MY JOURNEY INTO MERMAID LIFE
I stumbled upon my love for diving back in 2011 on a holiday in Thailand with my sister. We spontaneously decided to take the PADI Open Water course. I had just graduated from design college and so I had a bit of time on my hands. I was addicted right away and it was only a matter of months before I was back again starting my dive master training. So thus the adventure began.
Since then I have done over 2000 dives, become a dive instructor, photography addict and much more. I've worked and travelled through various places such as Thailand, Australia and Indonesia (where I got "stuck"). I'm originally from Melbourne, Australia but now I currently live full time in Nusa Lembongan, Bali since the past 2.5 years!
Along the way I found my love of underwater photography. After studying photography in school I found it very much a new challenge to take photos underwater. Something I think a lot of people under estimate... It's really hard! So years of practise and with a great basic camera set up I was able to teach myself the necessary skills to capture the underwater imagery I strived for. Every day I learn something new and have so many amazing mentors along the way which really helped.
I have been lucky enough to work and dive in many beautiful locations and encounter some incredible marine life. I have also witnessed a lot of horrors in the ocean such as hearing/seeing dynamite fishing, finding huge nets tangled across reefs, swimming with Mantas in tides full of trash and various marine life tangled in long lines and nets. These scenes left me feeling so helpless and so shocked how few people are aware of these issues. So I've recently been turning my photography to expose environmental problems. This started in 2017 when I photographed Mantas feeding in a plastic like soup near Bali. These photos were picked up by several newspapers world wide. I was amazed by the reach and message these images carried. It just shows how important photography is to send a message. I can tell you stories of the walls of trash I see floating by on my dives but you can never imagine it the way it really is. Imagery is so powerful and we really need to use it.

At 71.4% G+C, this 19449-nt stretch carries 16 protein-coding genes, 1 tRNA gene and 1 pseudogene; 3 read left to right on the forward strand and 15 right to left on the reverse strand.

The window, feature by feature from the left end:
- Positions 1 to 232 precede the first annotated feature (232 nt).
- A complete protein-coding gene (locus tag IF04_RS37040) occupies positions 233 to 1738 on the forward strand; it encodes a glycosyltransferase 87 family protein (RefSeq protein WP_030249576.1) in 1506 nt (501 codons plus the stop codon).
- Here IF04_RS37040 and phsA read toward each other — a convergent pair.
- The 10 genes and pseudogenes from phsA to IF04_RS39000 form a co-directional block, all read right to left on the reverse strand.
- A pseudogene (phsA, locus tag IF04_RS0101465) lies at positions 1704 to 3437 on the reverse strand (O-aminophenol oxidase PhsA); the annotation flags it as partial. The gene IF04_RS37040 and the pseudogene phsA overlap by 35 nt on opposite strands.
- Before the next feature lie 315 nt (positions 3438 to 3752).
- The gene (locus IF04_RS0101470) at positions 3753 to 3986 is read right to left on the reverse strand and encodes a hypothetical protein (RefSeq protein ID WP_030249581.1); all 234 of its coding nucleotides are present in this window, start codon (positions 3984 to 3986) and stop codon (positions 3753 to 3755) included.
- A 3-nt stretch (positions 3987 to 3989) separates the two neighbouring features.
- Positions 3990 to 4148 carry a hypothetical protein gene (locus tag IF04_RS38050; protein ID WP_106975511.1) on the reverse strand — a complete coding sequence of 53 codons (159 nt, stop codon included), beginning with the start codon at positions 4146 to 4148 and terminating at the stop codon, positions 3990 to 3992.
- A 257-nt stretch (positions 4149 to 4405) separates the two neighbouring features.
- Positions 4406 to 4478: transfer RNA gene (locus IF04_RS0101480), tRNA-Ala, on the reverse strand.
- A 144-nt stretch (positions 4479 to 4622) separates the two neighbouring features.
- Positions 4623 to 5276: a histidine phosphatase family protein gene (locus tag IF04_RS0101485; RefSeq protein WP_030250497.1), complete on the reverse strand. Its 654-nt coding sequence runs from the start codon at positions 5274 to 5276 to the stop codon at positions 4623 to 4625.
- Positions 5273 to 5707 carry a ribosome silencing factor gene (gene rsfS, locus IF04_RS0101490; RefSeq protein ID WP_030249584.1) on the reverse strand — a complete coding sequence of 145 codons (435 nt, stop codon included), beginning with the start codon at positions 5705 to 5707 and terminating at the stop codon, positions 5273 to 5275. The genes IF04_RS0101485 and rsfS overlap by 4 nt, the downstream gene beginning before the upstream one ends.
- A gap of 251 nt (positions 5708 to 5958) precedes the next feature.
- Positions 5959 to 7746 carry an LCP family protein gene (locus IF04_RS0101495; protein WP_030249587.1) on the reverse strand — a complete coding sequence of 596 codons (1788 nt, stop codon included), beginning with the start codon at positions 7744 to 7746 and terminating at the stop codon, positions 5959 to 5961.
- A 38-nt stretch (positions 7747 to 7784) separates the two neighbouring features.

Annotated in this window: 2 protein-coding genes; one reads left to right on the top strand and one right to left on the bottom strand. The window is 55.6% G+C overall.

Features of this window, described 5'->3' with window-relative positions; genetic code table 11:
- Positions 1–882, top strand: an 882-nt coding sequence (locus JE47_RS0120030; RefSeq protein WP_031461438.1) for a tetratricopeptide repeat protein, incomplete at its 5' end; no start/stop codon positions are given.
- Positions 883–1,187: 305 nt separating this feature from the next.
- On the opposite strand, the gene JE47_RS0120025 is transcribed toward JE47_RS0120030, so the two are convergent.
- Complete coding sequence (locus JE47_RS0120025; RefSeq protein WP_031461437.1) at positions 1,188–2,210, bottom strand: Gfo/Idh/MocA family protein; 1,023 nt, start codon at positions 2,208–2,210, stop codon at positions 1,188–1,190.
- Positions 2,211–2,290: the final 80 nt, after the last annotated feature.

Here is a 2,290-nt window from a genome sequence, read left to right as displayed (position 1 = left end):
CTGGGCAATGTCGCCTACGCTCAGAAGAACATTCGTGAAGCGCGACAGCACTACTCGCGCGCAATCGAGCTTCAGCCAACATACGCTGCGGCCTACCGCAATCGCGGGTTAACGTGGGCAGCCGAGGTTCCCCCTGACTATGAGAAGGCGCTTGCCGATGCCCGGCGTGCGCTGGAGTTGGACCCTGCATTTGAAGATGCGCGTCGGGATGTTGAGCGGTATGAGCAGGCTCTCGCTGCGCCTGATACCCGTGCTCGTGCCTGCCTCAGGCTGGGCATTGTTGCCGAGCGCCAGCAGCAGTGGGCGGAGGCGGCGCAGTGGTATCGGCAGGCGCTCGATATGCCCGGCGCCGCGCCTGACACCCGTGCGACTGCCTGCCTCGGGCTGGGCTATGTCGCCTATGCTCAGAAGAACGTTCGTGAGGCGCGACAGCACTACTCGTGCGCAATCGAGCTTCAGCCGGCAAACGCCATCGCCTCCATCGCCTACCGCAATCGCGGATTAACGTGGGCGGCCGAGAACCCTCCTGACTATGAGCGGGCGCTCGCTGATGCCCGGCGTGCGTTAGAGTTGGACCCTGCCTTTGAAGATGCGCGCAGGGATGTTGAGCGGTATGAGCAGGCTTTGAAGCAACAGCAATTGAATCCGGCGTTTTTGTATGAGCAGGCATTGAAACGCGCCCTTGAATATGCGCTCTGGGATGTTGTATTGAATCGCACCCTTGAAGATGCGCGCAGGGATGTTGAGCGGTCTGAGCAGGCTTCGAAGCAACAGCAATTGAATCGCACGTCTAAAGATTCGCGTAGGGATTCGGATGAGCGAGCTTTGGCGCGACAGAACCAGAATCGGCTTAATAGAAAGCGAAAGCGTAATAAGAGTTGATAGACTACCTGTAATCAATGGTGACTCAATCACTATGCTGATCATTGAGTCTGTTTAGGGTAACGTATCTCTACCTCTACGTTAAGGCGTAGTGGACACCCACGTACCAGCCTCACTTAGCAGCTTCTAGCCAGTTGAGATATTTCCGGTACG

Follow more of my adventures on instagram! @oceanic.brooke